There was a much higher incidence of dyspnea with ticagrelor as compared with clopidogrel in PLATO (14.2% of patients vs 9.2%; p<0.001), something that had been observed in earlier phase 2 trials with the investigational agent. But the PLATO investigators say that "most episodes lasted less than a week, [and] discontinuation of the study drug because of dyspnea occurred in 0.9% of patients in the ticagrelor group." In terms of other side effects, Holter monitoring did detect more frequent ventricular pauses during the first week in the ticagrelor group than in the clopidogrel group, but such episodes were infrequent at 30 days and were rarely associated with symptoms, they note. "There were no significant differences in the rates of clinical manifestations of bradyarrhythmia between the two treatment groups."

Schömig says in his editorial that dyspnea "may have a negative effect on quality of life," but others questioned by heartwire appeared less concerned. Weaver said: "The side-effect profile is great--yes, people will notice dyspnea, but it didn't limit people taking it in the trial, it's short-lived most of the time." Wallentin stressed that dyspnea "will have to be explained to patients, so they understand it is not related to disease. If patients know that this is transient, they will tolerate it more. Still, one patient in a 100 needs to switch to something else, but that's not uncommon for any treatment."

Schömig says: "The whole story concerning the adverse effects of ticagrelor may require evaluation in a much larger number of patients, something that may be beyond the capacity of a randomized trial. We should carefully monitor patients receiving this drug to establish the overall impact of its side effects."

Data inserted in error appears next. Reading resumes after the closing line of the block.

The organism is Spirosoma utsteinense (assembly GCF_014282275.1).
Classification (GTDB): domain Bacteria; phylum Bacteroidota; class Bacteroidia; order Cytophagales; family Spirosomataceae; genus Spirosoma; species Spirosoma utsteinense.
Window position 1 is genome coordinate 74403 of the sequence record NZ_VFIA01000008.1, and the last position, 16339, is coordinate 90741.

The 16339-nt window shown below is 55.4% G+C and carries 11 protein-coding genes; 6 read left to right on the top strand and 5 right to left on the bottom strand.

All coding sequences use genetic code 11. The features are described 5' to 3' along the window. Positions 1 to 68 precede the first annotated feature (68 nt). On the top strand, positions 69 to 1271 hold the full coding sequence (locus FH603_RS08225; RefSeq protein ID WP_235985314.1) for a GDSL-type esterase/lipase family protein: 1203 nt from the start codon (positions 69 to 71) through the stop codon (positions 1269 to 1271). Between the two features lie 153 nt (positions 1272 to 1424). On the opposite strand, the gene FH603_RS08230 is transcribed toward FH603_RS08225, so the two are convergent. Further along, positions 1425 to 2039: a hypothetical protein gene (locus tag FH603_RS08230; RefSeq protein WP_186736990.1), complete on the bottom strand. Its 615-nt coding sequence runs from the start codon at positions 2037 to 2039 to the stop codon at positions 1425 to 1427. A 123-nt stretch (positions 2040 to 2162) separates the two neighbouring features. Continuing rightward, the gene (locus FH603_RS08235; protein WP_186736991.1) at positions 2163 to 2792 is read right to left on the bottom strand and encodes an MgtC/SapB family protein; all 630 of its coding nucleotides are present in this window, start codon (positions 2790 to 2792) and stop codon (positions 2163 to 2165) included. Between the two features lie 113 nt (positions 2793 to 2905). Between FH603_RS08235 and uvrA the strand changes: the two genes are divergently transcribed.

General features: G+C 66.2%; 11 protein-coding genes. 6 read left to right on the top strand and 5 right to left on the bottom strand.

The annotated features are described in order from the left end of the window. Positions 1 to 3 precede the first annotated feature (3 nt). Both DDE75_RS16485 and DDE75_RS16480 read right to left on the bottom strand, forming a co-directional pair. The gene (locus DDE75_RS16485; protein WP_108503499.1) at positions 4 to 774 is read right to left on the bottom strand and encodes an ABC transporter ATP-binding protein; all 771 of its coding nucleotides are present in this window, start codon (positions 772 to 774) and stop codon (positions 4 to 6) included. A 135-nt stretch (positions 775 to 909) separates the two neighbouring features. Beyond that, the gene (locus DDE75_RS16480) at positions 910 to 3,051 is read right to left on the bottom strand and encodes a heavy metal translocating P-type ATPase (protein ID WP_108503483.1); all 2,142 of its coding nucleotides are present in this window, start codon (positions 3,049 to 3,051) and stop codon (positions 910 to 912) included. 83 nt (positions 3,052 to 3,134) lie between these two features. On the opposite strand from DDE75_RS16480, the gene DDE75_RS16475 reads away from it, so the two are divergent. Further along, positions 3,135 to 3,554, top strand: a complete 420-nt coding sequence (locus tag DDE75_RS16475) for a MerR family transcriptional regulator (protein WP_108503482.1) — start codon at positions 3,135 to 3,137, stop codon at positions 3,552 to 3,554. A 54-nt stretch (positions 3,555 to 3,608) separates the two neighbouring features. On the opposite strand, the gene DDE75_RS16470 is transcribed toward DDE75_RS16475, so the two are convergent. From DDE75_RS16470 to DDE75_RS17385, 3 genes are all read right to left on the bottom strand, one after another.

Ticagrelor a Potential Blockbuster, But Caution in Patient Selection Needed

As a potential competitor in the antiplatelet field, ticagrelor is a prospective blockbuster drug: last year, clopidogrel was the second-biggest-selling drug in the world, with global revenues of more than $8 billion. However, generic versions of clopidogrel are already available in Europe and are expected to appear in the US within a few years, which will make competition much harder. But there are a number of patients who do not respond to clopidogrel, and these people likely represent the initial market for those trying to promote newer antiplatelet drugs, such as prasugrel and ticagrelor, should it be approved.